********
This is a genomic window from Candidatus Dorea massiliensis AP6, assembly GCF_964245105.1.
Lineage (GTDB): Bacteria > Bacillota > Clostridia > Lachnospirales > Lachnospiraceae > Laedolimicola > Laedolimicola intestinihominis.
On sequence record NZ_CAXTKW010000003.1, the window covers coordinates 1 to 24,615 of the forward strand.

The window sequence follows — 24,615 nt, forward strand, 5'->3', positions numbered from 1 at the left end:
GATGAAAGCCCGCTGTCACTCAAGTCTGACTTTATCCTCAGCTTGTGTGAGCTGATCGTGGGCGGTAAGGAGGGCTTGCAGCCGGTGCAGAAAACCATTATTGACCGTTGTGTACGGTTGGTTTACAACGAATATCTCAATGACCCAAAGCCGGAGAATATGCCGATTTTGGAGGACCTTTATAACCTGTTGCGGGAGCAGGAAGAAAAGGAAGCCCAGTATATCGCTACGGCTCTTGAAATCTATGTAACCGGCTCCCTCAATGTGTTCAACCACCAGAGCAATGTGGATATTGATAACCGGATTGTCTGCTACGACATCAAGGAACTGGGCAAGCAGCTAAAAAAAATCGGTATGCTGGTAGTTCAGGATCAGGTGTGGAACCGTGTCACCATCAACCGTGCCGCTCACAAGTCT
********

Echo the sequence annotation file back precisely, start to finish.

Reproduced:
This is a genomic window from Candidatus Dorea massiliensis AP6, assembly GCF_964245105.1.
Lineage (GTDB): Bacteria > Bacillota > Clostridia > Lachnospirales > Lachnospiraceae > Laedolimicola > Laedolimicola intestinihominis.
On sequence record NZ_CAXTKW010000003.1, the window covers coordinates 1 to 24,615 of the forward strand.

The window sequence follows — 24,615 nt, forward strand, 5'->3', positions numbered from 1 at the left end:
GATGAAAGCCCGCTGTCACTCAAGTCTGACTTTATCCTCAGCTTGTGTGAGCTGATCGTGGGCGGTAAGGAGGGCTTGCAGCCGGTGCAGAAAACCATTATTGACCGTTGTGTACGGTTGGTTTACAACGAATATCTCAATGACCCAAAGCCGGAGAATATGCCGATTTTGGAGGACCTTTATAACCTGTTGCGGGAGCAGGAAGAAAAGGAAGCCCAGTATATCGCTACGGCTCTTGAAATCTATGTAACCGGCTCCCTCAATGTGTTCAACCACCAGAGCAATGTGGATATTGATAACCGGATTGTCTGCTACGACATCAAGGAACTGGGCAAGCAGCTAAAAAAAATCGGTATGCTGGTAGTTCAGGATCAGGTGTGGAACCGTGTCACCATCAACCGTGCCGCTCACAAGTCT